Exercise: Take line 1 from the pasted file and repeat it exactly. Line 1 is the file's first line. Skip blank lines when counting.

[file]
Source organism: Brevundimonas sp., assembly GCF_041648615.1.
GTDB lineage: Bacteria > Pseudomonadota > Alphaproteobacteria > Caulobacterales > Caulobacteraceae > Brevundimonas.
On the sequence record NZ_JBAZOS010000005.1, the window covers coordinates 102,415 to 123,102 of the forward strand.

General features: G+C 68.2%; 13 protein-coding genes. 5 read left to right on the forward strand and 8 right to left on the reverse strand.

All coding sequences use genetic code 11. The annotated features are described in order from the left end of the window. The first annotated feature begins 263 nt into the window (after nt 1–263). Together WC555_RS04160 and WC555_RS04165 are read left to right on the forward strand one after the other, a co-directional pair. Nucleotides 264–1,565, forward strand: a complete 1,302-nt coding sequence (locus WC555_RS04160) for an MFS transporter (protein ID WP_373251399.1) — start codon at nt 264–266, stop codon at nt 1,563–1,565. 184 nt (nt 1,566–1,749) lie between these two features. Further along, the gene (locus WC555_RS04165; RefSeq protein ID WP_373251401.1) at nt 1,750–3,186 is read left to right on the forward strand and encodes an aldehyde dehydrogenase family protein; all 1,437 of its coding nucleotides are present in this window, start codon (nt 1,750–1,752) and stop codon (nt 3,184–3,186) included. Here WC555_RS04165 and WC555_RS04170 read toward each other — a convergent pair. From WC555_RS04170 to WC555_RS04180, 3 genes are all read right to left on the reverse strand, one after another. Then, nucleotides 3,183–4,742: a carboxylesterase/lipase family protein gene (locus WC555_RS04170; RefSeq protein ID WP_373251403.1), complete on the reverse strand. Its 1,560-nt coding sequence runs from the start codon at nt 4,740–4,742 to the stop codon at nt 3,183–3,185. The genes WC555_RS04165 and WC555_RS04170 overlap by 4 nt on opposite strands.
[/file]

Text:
Source organism: Brevundimonas sp., assembly GCF_041648615.1.